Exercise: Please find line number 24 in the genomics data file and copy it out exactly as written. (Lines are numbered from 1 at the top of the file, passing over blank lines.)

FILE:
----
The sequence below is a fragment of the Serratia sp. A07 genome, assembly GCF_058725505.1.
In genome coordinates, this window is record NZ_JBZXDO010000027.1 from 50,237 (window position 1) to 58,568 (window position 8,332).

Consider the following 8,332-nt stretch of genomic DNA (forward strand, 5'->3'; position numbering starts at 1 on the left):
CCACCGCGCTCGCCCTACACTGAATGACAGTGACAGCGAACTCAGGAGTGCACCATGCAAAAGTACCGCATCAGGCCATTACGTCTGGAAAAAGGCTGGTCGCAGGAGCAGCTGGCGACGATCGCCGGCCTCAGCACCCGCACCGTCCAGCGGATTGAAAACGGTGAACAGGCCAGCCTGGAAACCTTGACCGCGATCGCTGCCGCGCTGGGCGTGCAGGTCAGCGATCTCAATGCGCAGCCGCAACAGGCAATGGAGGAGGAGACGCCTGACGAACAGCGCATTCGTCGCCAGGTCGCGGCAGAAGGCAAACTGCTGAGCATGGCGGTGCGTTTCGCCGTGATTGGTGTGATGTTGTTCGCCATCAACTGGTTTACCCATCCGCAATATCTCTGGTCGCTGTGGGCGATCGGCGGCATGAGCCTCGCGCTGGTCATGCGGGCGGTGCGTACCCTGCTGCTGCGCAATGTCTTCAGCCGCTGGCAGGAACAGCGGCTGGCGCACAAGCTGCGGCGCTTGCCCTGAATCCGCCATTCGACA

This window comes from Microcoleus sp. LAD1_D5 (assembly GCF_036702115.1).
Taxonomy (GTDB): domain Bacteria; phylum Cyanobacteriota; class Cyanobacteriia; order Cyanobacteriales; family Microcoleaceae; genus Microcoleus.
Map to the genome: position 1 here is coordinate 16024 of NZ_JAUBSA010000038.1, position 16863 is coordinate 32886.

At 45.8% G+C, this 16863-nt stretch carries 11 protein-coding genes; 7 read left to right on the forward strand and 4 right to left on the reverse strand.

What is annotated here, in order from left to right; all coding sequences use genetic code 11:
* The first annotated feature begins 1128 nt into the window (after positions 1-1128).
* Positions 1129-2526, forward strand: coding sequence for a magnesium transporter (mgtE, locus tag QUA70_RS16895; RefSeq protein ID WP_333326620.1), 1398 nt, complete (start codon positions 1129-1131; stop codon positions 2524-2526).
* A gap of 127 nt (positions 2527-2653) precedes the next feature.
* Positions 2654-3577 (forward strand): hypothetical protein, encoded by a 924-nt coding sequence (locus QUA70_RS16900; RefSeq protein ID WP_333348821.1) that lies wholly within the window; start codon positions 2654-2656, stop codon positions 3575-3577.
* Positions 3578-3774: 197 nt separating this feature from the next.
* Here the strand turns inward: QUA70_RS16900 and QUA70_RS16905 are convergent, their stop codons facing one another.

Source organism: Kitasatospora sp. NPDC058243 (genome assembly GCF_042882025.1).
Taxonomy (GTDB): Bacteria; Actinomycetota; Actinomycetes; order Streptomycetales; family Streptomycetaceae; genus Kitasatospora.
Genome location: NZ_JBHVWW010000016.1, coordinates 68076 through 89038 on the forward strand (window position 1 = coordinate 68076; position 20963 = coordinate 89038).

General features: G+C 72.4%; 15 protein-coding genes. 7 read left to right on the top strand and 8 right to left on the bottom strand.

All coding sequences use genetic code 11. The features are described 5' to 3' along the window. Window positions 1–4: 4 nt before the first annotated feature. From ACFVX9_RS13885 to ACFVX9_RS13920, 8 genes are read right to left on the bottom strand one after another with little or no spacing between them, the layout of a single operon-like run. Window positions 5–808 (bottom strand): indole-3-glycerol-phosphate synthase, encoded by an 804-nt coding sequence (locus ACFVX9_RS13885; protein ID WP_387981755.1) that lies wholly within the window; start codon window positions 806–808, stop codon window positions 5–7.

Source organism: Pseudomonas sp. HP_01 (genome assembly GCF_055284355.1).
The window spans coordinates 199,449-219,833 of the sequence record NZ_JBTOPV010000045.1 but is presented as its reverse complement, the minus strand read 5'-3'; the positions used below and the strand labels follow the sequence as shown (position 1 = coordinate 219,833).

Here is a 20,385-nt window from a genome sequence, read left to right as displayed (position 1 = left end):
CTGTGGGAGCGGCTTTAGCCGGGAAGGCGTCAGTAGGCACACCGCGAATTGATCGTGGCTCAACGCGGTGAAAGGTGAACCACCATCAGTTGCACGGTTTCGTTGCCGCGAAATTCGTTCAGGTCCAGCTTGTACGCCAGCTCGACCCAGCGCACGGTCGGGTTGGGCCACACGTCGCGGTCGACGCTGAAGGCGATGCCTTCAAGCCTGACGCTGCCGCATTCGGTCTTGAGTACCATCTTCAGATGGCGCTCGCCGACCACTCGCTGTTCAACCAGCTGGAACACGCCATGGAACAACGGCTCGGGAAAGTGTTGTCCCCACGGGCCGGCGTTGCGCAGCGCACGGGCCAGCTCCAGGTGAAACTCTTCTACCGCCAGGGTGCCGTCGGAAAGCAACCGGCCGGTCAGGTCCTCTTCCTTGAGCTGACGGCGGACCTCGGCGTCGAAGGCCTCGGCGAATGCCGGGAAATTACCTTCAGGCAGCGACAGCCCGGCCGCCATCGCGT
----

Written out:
CTGTGGGAGCGGCTTTAGCCGGGAAGGCGTCAGTAGGCACACCGCGAATTGATCGTGGCTCAACGCGGTGAAAGGTGAACCACCATCAGTTGCACGGTTTCGTTGCCGCGAAATTCGTTCAGGTCCAGCTTGTACGCCAGCTCGACCCAGCGCACGGTCGGGTTGGGCCACACGTCGCGGTCGACGCTGAAGGCGATGCCTTCAAGCCTGACGCTGCCGCATTCGGTCTTGAGTACCATCTTCAGATGGCGCTCGCCGACCACTCGCTGTTCAACCAGCTGGAACACGCCATGGAACAACGGCTCGGGAAAGTGTTGTCCCCACGGGCCGGCGTTGCGCAGCGCACGGGCCAGCTCCAGGTGAAACTCTTCTACCGCCAGGGTGCCGTCGGAAAGCAACCGGCCGGTCAGGTCCTCTTCCTTGAGCTGACGGCGGACCTCGGCGTCGAAGGCCTCGGCGAATGCCGGGAAATTACCTTCAGGCAGCGACAGCCCGGCCGCCATCGCGT